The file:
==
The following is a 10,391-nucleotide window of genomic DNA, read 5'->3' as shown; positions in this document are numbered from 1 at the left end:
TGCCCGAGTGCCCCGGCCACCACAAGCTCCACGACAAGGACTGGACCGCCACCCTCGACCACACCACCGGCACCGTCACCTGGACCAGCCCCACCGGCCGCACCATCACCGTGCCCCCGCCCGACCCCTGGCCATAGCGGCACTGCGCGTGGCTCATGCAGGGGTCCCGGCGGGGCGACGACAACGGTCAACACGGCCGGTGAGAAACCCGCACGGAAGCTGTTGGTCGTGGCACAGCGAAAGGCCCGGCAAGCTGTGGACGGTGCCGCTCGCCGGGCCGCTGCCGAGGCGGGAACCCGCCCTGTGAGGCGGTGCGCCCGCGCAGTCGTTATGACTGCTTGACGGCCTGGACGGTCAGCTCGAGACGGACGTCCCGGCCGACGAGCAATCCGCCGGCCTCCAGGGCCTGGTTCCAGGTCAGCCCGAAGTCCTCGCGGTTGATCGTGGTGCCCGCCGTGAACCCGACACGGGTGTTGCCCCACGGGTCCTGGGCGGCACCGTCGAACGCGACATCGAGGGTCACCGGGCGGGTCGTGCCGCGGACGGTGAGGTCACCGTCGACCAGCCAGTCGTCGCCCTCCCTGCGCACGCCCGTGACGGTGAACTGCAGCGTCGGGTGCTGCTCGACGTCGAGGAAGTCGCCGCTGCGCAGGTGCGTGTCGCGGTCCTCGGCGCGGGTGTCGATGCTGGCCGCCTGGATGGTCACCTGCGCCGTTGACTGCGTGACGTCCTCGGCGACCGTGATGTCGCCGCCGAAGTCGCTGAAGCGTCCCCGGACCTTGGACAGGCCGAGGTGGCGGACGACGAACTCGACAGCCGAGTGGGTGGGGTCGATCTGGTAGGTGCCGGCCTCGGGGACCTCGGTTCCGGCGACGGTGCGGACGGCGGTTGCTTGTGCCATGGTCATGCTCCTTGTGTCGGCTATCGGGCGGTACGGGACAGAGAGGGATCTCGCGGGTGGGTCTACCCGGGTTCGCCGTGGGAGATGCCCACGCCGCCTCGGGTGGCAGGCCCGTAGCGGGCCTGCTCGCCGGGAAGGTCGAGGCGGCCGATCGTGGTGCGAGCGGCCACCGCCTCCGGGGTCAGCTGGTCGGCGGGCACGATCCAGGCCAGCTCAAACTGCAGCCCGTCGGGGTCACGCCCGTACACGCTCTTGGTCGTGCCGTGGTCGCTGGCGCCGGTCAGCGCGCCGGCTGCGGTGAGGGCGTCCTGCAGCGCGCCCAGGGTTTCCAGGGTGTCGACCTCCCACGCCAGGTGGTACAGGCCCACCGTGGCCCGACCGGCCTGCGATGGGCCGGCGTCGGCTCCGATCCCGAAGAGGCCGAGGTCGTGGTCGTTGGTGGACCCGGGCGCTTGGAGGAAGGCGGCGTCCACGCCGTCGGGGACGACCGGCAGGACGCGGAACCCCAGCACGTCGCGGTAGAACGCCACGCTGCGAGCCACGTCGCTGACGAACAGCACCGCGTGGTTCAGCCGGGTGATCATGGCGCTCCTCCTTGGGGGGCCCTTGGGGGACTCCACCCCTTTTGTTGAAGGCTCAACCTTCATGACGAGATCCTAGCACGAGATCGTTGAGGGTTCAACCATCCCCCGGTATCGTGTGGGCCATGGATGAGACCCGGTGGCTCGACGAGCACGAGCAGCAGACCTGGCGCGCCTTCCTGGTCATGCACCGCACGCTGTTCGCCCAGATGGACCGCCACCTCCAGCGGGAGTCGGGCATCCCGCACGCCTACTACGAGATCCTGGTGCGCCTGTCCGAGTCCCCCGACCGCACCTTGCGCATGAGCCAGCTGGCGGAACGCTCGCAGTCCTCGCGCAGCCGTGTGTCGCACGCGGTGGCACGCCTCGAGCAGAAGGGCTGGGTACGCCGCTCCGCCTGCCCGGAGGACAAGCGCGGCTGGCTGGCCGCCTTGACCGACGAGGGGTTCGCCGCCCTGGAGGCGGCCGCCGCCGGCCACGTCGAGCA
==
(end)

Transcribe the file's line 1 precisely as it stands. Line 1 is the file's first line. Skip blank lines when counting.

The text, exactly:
The following is a 10,391-nucleotide window of genomic DNA, read 5'->3' as shown; positions in this document are numbered from 1 at the left end: